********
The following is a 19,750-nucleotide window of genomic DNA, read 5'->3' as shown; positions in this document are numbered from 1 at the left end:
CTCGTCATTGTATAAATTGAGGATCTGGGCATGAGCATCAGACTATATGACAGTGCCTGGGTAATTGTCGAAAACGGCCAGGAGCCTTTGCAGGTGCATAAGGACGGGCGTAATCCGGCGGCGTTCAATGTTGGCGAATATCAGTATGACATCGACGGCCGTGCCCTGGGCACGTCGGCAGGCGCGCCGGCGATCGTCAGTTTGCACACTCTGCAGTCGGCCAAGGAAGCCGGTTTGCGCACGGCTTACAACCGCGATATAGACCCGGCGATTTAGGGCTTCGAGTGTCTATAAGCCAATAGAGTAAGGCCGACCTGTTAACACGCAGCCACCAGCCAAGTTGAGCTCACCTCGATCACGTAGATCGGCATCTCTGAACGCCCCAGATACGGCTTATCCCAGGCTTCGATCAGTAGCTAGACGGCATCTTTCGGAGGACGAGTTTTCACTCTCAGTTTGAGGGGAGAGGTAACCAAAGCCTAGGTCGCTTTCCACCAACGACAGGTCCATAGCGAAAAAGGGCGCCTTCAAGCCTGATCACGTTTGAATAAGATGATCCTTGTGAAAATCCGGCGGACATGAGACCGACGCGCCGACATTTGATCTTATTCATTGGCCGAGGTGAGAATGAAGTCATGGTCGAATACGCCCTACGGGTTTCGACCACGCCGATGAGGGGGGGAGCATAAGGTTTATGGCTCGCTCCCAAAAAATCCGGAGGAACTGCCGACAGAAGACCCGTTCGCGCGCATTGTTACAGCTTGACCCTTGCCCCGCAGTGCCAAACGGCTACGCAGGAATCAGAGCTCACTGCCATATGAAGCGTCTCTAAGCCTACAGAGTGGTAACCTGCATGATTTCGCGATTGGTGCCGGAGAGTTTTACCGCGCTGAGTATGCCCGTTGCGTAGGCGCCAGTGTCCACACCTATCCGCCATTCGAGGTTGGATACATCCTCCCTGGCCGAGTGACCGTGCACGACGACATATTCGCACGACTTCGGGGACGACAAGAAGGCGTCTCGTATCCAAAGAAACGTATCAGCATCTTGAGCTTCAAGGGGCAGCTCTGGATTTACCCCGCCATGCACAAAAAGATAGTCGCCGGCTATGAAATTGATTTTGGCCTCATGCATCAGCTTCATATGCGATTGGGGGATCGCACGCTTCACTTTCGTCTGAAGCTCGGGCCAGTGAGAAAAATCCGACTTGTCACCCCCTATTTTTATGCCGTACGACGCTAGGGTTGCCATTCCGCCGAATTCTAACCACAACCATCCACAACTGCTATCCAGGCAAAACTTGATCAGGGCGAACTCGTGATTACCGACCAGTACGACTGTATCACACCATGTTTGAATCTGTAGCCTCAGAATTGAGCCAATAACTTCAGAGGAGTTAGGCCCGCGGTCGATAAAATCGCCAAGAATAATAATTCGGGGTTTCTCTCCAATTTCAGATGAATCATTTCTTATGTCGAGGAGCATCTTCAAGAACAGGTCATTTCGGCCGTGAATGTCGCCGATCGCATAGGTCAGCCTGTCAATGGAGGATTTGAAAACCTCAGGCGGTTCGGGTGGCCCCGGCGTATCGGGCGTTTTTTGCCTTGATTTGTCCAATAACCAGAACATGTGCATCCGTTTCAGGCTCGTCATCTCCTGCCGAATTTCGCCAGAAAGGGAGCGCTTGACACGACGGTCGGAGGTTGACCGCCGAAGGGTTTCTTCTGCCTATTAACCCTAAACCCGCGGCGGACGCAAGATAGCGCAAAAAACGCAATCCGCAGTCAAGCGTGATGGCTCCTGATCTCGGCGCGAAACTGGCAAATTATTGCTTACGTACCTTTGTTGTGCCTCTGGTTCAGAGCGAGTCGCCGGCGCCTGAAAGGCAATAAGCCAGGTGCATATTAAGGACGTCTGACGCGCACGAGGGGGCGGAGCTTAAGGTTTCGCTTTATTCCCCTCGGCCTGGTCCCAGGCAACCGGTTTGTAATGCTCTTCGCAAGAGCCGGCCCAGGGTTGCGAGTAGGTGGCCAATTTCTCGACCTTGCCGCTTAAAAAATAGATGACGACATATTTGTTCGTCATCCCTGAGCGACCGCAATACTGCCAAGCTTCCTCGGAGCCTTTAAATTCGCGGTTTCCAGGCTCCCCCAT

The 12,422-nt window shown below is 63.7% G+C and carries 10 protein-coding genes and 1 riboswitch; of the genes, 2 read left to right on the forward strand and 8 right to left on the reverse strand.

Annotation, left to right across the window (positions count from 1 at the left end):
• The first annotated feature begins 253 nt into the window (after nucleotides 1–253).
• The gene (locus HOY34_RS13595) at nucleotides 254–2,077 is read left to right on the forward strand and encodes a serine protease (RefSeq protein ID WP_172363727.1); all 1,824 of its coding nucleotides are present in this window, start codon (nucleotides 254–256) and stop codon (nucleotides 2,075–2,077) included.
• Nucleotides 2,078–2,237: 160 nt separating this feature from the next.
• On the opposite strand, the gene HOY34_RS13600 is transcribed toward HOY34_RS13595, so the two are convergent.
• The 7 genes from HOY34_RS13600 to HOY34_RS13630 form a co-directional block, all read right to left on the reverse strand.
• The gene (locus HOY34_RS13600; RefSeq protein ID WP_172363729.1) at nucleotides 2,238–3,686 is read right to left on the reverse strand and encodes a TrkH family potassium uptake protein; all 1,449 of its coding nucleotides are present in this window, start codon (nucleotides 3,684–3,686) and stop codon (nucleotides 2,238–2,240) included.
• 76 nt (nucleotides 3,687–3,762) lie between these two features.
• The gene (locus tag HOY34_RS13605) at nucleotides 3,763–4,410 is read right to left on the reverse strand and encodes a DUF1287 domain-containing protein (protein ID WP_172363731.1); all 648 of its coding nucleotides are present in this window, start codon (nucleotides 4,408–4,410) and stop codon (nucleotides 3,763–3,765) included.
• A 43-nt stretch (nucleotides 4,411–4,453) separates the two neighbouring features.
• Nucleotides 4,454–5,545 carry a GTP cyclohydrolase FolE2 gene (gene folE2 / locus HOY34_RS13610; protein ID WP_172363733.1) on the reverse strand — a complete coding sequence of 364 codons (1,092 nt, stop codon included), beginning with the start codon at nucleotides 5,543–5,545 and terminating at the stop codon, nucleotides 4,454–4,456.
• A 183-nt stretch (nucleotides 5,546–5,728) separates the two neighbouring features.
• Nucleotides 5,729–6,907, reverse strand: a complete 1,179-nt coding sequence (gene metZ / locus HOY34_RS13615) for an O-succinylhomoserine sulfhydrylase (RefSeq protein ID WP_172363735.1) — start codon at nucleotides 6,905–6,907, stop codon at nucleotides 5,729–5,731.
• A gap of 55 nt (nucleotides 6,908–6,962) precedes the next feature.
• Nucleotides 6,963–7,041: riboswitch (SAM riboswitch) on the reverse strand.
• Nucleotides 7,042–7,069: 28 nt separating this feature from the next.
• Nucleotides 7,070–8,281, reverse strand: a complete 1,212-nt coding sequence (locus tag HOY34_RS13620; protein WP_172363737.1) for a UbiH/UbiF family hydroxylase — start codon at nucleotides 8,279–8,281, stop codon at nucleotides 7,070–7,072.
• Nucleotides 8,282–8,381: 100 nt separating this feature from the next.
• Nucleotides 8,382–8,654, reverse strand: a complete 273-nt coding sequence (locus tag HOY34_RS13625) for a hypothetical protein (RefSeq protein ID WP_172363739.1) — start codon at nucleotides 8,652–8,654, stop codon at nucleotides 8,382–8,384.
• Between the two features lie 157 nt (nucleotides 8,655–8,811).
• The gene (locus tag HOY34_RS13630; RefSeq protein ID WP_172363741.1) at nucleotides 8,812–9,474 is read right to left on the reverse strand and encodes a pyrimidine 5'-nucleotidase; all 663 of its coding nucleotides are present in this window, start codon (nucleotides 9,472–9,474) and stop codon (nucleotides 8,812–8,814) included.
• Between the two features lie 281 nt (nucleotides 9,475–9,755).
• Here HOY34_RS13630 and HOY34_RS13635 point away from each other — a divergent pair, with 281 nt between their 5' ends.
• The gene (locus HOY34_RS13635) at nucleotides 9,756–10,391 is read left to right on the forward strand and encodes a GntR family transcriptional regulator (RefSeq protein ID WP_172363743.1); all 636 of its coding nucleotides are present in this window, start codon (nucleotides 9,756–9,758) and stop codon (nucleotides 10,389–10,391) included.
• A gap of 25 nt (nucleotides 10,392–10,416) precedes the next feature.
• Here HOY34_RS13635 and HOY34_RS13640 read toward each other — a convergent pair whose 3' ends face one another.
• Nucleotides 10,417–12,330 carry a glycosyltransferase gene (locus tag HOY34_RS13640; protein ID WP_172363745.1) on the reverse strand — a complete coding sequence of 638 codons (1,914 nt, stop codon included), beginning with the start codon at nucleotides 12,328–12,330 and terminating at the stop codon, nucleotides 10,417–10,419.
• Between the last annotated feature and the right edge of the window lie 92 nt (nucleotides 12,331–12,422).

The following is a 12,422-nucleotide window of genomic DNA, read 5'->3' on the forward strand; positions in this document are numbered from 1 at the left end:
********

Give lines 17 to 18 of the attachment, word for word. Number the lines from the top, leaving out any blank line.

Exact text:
• A gap of 55 nt (nucleotides 6,908–6,962) precedes the next feature.
• Nucleotides 6,963–7,041: riboswitch (SAM riboswitch) on the reverse strand.